The term archisynagogos, “ruler of the synagogue,” is significant. Regarding this title held by Theodotus  and his grandfather, Fant & Reddish note:

Not only did Theodotus hold this office in the synagogue, but according to the inscription so did his father and his grandfather. If the traditional dating of the inscription is correct, then Theodotus’s grandfather would have been archisynagogos sometime during the first century B.C.E. This is the earliest known use of this title for the person who served as the leader of the Jewish synagogue, pre-dating by approximately fifty years other examples of a similar use of this term. (Treasures 4615-4616).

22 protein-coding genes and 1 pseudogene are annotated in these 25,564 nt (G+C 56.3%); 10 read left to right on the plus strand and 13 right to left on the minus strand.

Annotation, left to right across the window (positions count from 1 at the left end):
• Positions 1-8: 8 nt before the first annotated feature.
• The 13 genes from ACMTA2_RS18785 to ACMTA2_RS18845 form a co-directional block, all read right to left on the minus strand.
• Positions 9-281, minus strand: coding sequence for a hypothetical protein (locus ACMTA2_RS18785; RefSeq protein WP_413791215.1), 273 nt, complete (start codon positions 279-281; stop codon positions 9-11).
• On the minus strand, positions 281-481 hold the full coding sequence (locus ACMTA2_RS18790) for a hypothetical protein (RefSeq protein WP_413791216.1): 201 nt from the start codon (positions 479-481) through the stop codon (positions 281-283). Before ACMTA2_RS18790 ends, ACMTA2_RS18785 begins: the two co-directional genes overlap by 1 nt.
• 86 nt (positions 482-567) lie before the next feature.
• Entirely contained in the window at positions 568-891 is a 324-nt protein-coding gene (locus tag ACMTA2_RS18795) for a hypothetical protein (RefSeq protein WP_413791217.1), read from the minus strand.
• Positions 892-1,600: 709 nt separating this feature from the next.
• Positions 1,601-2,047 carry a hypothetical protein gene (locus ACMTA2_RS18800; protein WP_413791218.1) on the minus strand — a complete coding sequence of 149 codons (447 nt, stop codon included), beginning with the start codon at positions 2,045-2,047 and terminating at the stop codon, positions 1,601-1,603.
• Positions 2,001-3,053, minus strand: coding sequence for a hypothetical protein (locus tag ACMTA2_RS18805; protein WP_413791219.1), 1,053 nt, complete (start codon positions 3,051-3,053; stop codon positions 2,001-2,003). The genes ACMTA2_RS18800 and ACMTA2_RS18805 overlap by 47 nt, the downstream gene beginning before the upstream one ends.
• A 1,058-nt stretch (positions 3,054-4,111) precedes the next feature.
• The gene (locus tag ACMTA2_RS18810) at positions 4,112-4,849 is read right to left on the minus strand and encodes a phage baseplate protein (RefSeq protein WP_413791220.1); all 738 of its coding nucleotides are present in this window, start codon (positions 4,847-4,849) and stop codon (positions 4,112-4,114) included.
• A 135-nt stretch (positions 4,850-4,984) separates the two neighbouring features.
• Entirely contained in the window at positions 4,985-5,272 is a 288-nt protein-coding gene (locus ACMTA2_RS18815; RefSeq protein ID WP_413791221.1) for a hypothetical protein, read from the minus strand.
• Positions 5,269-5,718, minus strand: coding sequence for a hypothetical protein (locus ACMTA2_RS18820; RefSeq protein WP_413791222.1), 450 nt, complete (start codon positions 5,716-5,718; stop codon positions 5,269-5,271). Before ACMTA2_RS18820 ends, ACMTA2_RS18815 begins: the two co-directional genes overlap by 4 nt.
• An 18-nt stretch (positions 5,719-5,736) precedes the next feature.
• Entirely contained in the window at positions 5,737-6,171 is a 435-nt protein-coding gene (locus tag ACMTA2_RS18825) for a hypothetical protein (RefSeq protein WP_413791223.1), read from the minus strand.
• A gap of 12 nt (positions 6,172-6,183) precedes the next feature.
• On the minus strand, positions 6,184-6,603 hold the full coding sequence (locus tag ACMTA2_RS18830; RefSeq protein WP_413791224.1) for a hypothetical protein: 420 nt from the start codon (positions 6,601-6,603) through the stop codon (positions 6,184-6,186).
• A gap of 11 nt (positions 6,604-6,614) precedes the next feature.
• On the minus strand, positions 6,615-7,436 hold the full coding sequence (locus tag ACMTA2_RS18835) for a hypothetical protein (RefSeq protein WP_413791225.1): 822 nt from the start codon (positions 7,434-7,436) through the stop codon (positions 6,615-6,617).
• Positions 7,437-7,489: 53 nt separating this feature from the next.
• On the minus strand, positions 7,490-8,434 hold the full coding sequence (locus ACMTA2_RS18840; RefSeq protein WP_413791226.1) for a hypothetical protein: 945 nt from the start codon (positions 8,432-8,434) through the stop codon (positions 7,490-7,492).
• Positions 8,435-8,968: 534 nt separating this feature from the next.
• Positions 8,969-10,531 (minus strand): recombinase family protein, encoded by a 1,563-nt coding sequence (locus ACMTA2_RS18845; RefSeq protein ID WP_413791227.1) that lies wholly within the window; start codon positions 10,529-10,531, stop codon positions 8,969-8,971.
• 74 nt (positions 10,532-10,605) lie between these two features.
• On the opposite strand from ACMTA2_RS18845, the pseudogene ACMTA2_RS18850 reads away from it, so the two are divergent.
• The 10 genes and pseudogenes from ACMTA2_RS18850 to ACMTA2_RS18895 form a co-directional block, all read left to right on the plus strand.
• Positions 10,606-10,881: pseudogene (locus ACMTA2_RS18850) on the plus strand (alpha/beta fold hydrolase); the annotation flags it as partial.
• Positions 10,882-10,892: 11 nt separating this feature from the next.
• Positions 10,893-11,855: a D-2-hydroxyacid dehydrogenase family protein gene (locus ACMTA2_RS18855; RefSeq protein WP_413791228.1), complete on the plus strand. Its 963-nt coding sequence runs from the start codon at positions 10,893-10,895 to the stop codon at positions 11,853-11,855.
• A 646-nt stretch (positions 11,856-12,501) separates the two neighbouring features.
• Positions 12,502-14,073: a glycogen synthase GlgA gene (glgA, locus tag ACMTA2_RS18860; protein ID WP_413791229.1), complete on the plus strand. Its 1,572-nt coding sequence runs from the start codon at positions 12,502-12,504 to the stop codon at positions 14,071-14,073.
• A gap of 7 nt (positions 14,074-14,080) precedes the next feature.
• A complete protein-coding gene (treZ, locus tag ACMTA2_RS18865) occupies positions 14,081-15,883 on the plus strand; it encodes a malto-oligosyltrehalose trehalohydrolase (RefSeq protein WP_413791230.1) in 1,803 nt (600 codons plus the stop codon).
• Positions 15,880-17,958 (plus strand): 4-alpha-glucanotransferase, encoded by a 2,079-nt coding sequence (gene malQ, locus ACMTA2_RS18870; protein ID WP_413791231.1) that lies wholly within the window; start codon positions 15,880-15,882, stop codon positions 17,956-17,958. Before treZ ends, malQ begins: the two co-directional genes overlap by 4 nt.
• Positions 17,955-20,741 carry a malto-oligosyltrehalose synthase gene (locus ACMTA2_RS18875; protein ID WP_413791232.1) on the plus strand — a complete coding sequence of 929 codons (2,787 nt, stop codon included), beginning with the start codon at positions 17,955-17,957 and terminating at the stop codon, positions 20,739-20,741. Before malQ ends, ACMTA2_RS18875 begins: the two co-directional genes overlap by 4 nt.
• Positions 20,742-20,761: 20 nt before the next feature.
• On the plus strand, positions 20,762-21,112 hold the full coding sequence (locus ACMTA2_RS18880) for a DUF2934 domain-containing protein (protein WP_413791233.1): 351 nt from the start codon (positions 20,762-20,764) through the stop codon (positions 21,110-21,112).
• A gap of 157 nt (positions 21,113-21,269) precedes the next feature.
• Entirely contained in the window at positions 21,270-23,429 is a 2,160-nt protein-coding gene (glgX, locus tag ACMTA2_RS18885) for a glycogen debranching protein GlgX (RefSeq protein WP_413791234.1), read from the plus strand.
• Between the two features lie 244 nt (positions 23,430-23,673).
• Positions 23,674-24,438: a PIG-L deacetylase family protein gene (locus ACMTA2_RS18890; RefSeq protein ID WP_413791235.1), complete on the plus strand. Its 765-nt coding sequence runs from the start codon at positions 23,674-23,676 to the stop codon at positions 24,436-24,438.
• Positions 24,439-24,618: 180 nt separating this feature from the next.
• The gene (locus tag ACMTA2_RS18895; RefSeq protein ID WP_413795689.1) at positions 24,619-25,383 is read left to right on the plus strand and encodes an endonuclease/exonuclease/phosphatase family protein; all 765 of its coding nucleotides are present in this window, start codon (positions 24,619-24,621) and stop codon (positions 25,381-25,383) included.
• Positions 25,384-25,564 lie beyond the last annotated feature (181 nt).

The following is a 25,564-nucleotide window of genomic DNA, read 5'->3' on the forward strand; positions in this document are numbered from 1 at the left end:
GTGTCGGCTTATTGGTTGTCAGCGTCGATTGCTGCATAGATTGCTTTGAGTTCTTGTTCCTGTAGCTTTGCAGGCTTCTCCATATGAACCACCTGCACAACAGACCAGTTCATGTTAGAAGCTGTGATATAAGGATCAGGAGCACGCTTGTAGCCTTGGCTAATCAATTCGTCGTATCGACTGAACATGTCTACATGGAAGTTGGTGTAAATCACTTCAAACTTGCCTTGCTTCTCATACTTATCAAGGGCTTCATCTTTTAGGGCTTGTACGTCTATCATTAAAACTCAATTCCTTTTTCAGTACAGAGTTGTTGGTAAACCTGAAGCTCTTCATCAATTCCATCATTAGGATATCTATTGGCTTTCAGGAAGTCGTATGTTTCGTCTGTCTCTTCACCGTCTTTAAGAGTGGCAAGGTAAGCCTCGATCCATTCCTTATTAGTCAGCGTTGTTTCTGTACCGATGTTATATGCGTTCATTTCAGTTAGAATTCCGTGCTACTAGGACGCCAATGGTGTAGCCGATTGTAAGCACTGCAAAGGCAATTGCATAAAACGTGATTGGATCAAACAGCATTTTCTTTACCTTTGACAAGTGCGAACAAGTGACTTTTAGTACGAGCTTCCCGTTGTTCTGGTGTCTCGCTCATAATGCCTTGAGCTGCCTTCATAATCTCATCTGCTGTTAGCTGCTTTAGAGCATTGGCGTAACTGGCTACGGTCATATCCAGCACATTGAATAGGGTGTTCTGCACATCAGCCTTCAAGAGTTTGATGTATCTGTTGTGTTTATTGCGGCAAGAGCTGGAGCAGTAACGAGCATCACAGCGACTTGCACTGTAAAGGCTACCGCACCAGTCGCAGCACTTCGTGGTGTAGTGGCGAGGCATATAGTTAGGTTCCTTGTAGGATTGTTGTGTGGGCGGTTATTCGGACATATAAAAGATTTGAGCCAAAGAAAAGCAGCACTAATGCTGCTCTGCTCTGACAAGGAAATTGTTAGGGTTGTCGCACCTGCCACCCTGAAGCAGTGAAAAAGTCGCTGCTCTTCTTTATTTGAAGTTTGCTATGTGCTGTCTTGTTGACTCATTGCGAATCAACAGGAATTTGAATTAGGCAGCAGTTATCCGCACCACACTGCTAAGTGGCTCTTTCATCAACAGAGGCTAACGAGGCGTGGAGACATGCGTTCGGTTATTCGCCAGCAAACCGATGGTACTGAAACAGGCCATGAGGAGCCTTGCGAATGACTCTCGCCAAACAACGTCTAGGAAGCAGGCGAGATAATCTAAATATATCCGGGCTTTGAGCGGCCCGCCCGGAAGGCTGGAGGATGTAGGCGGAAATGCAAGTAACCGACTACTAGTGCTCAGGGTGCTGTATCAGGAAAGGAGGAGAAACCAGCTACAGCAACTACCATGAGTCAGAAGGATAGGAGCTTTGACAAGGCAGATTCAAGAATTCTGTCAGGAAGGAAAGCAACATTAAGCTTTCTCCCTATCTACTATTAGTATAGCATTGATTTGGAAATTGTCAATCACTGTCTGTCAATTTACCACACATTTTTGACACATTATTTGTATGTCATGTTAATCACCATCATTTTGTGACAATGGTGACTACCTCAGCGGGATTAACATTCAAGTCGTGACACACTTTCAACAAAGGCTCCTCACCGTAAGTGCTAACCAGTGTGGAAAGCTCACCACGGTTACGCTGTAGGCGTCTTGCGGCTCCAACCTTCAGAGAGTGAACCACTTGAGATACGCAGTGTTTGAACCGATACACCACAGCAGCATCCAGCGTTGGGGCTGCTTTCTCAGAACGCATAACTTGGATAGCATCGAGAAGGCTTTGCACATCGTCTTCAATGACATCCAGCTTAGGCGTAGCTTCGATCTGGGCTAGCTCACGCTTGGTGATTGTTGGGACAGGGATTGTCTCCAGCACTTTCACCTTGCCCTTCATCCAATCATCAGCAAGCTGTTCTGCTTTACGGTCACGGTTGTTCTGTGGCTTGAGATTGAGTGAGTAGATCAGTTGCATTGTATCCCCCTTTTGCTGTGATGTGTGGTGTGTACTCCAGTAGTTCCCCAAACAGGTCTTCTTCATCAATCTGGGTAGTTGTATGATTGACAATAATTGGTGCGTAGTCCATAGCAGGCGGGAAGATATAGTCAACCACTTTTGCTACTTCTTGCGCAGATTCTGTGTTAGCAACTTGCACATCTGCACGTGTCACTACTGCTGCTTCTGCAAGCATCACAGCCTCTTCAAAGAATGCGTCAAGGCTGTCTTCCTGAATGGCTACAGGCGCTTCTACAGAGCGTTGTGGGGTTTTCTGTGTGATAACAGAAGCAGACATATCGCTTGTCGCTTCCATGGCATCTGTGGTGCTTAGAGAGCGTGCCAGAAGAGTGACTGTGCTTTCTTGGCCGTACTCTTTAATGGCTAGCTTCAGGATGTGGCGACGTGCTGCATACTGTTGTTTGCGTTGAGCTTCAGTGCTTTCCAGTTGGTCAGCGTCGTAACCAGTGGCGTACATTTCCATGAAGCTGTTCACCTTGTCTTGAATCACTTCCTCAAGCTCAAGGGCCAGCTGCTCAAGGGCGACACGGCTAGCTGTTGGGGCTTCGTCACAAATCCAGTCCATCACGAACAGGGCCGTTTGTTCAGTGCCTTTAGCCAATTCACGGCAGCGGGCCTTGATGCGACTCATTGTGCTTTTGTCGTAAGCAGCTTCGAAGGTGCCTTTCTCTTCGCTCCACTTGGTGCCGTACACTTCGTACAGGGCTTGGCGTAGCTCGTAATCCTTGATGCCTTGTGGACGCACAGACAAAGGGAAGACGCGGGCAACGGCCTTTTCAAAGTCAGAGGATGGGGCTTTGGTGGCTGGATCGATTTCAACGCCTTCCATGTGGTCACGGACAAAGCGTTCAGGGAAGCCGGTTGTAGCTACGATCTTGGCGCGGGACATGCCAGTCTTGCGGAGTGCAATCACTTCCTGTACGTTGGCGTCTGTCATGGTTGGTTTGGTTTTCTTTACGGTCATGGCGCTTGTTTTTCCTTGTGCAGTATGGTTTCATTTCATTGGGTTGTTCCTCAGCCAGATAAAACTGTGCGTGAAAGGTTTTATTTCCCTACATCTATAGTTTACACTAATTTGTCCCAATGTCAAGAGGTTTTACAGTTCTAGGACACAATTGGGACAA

This term archisunagogos is found in the following passages in Acts:

  • ESV Acts 13:15 After the reading from the Law and the Prophets, the rulers of the synagogue sent a message to them, saying, “Brothers, if you have any word of exhortation for the people, say it.”
  • Acts 18:8 Crispus, the ruler of the synagogue, believed in the Lord, together with his entire household. And many of the Corinthians hearing Paul believed and were baptized.
  • Acts 18:17 And they all seized Sosthenes, the ruler of the synagogue, and beat him in front of the tribunal. But Gallio paid no attention to any of this.

Click image for larger view.